taking the words of Jesus seriously

Recently, at a public forum, I was asked to address the question as to whether or not America is having a spiritual revival.  It was an easy question to address because there is blatant evidence from coast to coast that the answer is a resounding YES!  However, I want to stress that this spiritual revival is not necessarily bringing hoards of people back into our churches.  In a host of cases this spiritual revival is taking place outside of organized religion.

It is quite clear to careful observers that this increasingly post-modern age into which we are moving is one that is marked by men and women who have an intense hunger for experiences that will nurture their souls, but sadly, many of these questing spiritual nomads have not found what they are looking for in churches.

Many of them report that they have tried the church and have heard theological discourses and social justice sermons, but have failed to encounter much that offered them mystical encounters with transcendent spiritual powers.

They longed for, and didn’t find in organized religion, experiences that could create the ecstasies of heart and mind that Rudolph Otto, the German phenomenologist called “the mysterium tremendum.”  Consequently, many have sought and found the food that could satisfy their souls outside of institutionalized Christianity or Judaism, so that some of the most spiritual people I know will claim to be without religion.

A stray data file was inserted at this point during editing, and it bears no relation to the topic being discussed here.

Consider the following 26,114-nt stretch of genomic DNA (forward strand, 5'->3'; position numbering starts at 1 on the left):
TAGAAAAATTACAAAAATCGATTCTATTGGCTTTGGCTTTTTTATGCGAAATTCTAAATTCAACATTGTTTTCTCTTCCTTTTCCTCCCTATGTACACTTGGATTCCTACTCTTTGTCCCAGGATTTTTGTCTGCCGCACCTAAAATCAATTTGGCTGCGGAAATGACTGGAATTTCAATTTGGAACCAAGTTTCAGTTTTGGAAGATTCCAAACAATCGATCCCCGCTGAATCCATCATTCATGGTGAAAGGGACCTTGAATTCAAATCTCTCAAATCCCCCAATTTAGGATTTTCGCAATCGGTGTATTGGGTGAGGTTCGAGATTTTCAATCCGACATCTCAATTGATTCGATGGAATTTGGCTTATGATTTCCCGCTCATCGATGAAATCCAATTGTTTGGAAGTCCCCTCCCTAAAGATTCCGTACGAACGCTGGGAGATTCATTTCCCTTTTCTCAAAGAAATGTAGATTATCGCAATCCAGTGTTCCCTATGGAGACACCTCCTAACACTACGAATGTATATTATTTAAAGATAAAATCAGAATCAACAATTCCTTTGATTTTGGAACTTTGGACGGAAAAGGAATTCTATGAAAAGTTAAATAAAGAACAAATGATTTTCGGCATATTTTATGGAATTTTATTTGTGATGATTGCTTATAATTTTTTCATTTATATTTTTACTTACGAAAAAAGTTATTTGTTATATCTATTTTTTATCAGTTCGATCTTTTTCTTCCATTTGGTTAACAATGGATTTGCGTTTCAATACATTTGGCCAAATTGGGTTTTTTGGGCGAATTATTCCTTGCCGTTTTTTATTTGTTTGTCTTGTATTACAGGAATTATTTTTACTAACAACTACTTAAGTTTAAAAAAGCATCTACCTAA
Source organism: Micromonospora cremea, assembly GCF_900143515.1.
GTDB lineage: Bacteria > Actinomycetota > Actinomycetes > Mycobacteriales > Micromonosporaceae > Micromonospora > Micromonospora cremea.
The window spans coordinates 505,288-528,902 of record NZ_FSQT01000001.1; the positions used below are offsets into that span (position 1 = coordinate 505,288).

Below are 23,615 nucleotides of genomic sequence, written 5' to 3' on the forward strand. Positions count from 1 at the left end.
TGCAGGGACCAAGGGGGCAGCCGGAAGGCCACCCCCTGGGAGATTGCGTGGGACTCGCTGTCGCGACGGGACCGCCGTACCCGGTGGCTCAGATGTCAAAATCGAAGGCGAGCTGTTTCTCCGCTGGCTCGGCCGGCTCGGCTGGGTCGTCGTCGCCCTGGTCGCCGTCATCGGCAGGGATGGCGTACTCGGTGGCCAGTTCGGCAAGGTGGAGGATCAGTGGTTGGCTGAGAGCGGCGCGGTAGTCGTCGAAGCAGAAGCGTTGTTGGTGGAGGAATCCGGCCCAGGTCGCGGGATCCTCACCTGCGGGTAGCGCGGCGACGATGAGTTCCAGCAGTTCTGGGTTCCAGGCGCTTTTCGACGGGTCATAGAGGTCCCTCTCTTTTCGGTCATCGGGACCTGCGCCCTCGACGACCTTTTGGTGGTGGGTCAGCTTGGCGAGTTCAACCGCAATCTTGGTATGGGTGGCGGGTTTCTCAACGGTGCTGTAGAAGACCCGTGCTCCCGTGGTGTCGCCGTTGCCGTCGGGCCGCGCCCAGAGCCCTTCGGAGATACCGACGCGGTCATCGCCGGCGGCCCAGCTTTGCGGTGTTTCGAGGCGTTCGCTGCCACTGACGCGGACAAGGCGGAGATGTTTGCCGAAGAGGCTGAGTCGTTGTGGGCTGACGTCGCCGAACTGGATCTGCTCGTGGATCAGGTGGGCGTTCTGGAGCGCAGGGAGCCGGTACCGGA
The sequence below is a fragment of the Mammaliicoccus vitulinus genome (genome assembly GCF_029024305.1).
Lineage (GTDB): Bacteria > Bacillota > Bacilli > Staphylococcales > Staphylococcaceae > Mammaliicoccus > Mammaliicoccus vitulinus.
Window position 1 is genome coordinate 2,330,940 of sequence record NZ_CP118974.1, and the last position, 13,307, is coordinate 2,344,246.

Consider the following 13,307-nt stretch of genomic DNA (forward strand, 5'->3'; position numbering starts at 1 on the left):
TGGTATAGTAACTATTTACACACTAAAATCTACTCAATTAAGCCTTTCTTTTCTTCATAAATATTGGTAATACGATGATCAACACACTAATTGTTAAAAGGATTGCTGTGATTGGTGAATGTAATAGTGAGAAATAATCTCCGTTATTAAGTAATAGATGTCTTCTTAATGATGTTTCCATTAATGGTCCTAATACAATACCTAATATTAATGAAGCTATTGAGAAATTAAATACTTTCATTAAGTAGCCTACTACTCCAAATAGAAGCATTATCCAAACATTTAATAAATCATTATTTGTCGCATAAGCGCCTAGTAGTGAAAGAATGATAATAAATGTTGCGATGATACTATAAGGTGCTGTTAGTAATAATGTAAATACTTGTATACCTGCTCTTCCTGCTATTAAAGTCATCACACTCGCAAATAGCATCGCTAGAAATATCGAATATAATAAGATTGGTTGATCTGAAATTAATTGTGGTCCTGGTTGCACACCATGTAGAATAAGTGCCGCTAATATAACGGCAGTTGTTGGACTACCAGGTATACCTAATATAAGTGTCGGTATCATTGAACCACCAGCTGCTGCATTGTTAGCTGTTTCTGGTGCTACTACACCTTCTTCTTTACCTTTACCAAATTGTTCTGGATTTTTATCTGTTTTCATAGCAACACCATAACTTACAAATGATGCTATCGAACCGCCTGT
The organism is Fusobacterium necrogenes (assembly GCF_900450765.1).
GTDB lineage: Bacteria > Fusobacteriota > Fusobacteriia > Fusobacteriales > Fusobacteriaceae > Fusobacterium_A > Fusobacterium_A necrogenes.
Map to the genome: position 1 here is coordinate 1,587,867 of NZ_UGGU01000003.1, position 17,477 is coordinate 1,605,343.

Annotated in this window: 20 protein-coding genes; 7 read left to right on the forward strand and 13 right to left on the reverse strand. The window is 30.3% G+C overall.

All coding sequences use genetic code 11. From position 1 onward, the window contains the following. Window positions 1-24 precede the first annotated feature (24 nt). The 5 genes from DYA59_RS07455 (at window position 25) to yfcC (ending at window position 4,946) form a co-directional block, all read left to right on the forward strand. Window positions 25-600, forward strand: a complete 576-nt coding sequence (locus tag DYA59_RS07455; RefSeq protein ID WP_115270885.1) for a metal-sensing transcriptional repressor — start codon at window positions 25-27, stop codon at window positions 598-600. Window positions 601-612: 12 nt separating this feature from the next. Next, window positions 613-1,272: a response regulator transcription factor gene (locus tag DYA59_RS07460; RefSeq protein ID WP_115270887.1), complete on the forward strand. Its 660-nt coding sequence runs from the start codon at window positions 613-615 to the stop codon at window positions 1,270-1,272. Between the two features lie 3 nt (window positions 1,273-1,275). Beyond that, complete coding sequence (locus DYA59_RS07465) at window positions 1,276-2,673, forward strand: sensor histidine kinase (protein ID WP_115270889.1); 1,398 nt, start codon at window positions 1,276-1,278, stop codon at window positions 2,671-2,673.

In my own life there was an unspoken dissatisfaction with my spiritual life that only has begun to be allayed over the past few years as my prayer life underwent change.  Believing the gospel had never been a problem for me, but during times of reflection I sensed that believing in Jesus and living out His teachings just wasn’t enough.  There was a yearning for something more, and I have found that I am increasingly being spiritually gratified as I adopt ways of praying that have largely been ignored by those of us in the Protestant tradition.  Counter-Reformation saints, such as Ignatius of Loyola, have become important sources of help as I have been learning from them the ways of centering and contemplative praying.